Statistical analysis consisted of Mann-Whitney Rank Sum Test, one-way ANOVA, and post hoc Bonferroni t test (SigmaStat, version 2.0; Jandel Scientific). Survival was analyzed by the Kaplan-Meier method. Treated groups were compared with the vehicle group, and survival comparisons between groups were analyzed by log-rank test (GraphPad Prism, version 4.3; GraphPad Software). Differences between groups were considered significant when the P value was ≤ 0.05.
Cell line mutation status and RG7204 effects in vitro
The effect of RG7204 on cellular proliferation was assessed using a panel of 32 tumor cell lines (Supplementary Table S1). BRAF, K-Ras, and N-Ras mutational status was recorded for each cell line.
In 17 melanoma cell lines, RG7204 was a potent inhibitor of proliferation in those expressing BRAFV600E but not BRAFWT (Fig. 1). RG7204 also potently inhibited proliferation of melanoma cell lines expressing other codon 600 BRAF mutations (V600D, V600K, and V600R; see Supplementary Table S1 and Fig. 1). In addition, proliferation of the WM1789 melanoma cell line expressing BRAFK601E was moderately inhibited by RG7204.
In cell lines from other tumor types (lung, gastric, breast, pancreatic, and skin), RG7204 had effect only on the breast cancer cell line MDA-MB-435, which expresses BRAFV600E and wild-type Ras (Supplementary Table S1 and Fig. 1). None of the other lung, gastric, breast, pancreatic, or skin cancer cell lines tested harbor the V600E or other V600 codon mutations, and RG7204 did not inhibit their proliferation, contrasting with the consistent antiproliferative effects in BRAFV600E mutant cell lines. IC50 values in most of these nonresponsive cell lines were >10 μmol/L (Supplementary Table S1; Fig. 1).
MEK and ERK phosphorylation
The effect of RG7204 on MEK and ERK phosphorylation was investigated in melanoma cell lines expressing BRAFV600E, BRAFV600D, BRAFV600R, BRAFG469V, or BRAFWT. As shown in Fig. 2, RG7204 inhibited the phosphorylation of MEK and ERK in the two representative BRAF V600E-expressing melanoma cell lines, Colo829 and LOX (Fig. 2A and B). RG7204 also inhibited MEK and ERK phosphorylation in the WM2664 and WM1341D cell lines, which expresses BRAFV600D and BRAFV600R, respectively (Fig. 2C). Therefore, suppression of ERK and MEK phosphorylation by RG7204 correlates with its inhibition of cellular proliferation in melanoma cells harboring mutations at the V600 position.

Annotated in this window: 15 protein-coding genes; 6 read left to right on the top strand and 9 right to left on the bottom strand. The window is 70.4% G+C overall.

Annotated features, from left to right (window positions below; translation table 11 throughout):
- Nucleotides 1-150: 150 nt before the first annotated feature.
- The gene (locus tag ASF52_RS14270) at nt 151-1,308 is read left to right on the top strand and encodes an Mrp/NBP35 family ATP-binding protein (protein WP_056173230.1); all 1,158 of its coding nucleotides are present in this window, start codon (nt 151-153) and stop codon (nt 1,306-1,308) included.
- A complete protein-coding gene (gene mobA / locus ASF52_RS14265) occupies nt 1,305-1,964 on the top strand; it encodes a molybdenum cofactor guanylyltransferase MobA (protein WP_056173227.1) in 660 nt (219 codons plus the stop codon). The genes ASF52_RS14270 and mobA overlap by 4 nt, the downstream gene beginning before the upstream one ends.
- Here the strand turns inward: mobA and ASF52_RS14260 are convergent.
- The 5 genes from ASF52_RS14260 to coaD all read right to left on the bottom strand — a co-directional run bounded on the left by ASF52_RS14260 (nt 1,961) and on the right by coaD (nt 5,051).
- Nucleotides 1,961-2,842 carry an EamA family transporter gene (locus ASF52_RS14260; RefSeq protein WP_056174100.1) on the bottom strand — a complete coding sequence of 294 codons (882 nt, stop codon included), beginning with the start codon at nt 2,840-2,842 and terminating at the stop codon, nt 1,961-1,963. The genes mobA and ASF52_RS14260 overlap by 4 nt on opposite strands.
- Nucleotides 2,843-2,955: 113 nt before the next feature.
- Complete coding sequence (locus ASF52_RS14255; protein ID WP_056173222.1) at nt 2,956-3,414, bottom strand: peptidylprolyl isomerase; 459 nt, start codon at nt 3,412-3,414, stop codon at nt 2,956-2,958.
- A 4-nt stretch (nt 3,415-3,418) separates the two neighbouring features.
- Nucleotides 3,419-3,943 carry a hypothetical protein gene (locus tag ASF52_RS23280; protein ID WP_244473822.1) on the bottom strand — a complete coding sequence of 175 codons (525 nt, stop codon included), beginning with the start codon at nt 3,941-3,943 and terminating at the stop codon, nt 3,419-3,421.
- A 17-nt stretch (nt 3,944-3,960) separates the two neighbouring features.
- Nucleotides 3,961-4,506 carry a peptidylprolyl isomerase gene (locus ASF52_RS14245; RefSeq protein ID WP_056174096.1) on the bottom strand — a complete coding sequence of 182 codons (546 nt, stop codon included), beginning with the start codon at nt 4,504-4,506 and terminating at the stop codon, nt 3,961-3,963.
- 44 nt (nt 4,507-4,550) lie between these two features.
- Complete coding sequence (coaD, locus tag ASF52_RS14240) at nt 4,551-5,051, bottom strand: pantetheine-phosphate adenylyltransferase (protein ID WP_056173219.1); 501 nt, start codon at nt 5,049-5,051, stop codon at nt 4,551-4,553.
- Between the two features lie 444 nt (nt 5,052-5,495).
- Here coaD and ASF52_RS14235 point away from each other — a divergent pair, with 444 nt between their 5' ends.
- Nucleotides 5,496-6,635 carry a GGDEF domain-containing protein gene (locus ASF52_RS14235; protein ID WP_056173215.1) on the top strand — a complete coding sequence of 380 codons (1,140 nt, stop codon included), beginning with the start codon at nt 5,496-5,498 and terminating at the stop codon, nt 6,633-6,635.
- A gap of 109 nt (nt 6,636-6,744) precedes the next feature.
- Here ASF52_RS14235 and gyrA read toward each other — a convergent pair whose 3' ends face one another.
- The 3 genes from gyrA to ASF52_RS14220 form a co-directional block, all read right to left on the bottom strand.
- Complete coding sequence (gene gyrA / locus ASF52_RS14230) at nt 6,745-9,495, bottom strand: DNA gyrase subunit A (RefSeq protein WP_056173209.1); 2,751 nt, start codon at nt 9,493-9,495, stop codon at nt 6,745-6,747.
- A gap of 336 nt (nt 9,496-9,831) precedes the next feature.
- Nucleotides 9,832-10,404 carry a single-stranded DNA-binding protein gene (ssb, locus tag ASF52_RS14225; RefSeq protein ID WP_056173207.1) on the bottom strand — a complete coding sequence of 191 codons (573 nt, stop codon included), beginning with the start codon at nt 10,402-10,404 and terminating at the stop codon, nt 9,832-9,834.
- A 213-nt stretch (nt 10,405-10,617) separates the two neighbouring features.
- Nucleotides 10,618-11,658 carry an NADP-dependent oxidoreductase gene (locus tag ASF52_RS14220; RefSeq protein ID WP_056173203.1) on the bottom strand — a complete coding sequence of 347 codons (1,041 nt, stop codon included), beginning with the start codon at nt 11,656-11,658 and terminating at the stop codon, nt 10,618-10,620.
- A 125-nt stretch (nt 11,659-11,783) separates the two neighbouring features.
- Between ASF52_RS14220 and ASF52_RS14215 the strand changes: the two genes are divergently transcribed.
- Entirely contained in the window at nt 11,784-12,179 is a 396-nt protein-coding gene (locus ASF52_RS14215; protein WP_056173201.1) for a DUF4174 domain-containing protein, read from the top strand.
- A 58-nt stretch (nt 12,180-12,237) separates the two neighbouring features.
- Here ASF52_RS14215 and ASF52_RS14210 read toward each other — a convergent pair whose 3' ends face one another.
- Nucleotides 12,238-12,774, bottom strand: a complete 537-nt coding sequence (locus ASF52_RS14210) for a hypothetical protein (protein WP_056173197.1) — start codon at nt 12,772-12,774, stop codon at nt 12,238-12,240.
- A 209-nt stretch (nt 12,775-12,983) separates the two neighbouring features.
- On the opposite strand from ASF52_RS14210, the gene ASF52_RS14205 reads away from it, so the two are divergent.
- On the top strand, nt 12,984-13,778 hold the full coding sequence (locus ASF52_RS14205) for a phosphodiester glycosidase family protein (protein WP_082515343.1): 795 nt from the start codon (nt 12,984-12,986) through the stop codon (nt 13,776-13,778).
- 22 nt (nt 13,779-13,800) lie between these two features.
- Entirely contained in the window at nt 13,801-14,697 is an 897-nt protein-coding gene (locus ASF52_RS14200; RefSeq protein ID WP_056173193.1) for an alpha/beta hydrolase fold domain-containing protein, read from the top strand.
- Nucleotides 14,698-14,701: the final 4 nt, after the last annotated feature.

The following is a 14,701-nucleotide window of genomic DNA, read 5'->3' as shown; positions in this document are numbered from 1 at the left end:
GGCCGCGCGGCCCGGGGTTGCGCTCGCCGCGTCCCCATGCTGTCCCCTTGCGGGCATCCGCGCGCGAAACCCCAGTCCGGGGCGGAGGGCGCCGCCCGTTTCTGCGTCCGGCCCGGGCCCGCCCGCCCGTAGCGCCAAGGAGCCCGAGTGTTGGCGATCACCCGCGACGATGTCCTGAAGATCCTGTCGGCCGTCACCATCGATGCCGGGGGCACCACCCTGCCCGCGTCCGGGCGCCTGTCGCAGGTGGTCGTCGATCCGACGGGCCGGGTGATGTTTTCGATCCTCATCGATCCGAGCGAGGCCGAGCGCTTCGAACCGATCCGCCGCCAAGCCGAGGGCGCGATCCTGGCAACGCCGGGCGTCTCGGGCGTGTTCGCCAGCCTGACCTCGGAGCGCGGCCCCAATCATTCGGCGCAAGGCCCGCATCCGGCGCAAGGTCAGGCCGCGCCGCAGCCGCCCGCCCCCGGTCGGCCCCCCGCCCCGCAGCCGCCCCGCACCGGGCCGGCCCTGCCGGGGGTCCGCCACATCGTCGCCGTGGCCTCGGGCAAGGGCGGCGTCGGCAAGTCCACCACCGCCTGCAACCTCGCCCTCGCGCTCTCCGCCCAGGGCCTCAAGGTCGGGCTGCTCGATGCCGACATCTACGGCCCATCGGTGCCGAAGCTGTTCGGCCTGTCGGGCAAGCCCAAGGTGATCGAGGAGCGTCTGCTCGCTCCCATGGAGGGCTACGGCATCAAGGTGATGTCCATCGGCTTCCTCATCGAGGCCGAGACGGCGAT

The effect of RG7204 on MEK and ERK phosphorylation in melanoma cell lines that do not express codon 600 BRAF mutations was more variable (Fig. 2D). In HMVII cells, which express BRAFG469V and N-RasQ61K, RG7204 had little effect on the phosphorylation of MEK or ERK (Fig. 2D). CHL-1 cells express both BRAFWT and N-RasWT and have low constitutive levels of MEK and ERK phosphorylation (Fig. 2D), and RG7204 induced MEK and ERK phosphorylation at high concentrations in CHL-1 cells (Fig. 2D). In SK-MEL-2 cells, which express BRAFWT and N-RasQ61R, RG7204 had a biphasic effect on MEK phosphorylation: phosphorylation was induced at low RG7204 concentrations and inhibited at higher concentrations (Fig. 2D). RG7204 had little effect on ERK phosphorylation in the SK-MEL-2 cell line (Fig. 2D). The mechanism underlying RG7204-induced MEK and ERK phosphorylation is under investigation.
Cell cycle and apoptosis